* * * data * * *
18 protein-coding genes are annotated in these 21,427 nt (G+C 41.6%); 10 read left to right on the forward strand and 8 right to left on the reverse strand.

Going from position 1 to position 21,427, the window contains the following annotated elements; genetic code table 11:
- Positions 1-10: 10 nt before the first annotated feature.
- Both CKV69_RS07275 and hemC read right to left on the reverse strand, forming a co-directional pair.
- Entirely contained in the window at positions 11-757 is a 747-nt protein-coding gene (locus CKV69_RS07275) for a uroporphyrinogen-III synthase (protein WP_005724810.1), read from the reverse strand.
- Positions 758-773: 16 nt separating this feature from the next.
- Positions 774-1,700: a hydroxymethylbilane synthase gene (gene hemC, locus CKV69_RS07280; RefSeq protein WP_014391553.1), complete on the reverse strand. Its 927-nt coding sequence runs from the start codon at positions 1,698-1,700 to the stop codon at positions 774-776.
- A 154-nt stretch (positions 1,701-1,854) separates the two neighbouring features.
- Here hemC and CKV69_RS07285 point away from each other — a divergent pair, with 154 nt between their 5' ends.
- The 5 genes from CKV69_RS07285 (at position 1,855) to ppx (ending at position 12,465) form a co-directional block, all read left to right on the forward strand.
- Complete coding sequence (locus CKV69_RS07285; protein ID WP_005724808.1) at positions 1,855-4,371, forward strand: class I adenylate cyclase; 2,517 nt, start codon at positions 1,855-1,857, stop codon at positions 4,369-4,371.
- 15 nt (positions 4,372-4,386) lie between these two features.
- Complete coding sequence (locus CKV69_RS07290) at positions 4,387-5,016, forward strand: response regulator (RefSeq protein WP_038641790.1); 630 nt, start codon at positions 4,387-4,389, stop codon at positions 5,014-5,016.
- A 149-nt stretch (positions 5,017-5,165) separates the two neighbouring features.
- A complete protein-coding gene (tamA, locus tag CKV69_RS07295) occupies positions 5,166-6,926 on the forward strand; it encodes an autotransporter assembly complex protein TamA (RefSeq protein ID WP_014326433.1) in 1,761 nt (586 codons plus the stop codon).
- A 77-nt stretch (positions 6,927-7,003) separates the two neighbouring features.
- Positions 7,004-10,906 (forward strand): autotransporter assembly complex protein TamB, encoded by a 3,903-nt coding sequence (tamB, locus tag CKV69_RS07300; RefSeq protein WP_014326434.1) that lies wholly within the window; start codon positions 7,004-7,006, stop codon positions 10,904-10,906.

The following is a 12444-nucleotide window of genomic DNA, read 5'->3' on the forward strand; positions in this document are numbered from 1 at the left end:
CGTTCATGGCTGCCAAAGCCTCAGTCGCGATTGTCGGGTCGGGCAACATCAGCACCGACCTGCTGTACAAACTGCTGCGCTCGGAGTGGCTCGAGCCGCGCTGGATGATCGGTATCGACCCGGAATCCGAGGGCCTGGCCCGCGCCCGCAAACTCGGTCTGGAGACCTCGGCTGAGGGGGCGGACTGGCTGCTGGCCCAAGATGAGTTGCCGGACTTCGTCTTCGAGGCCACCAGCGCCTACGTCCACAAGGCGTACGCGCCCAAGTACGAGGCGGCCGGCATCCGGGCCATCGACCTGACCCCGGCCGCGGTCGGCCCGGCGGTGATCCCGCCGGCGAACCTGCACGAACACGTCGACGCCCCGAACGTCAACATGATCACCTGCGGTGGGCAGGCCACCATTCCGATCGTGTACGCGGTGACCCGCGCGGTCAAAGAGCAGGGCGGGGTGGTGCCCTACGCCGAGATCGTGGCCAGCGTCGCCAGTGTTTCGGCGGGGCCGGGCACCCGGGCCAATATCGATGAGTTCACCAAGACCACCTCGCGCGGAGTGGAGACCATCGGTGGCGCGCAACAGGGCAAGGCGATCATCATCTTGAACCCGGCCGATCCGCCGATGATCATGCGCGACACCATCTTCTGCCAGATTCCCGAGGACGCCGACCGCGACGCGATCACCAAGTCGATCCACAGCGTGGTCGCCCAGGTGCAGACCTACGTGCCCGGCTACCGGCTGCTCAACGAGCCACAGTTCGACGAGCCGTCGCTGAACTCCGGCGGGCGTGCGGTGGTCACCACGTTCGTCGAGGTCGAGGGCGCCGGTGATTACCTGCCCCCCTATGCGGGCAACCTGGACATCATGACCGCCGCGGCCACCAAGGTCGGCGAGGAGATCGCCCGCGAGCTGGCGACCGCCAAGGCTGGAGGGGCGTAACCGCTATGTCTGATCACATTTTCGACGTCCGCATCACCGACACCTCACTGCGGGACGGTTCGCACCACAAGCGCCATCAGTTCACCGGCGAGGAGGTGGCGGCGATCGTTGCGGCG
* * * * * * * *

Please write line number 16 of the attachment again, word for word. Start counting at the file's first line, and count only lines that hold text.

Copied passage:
- A 77-nt stretch (positions 6,927-7,003) separates the two neighbouring features.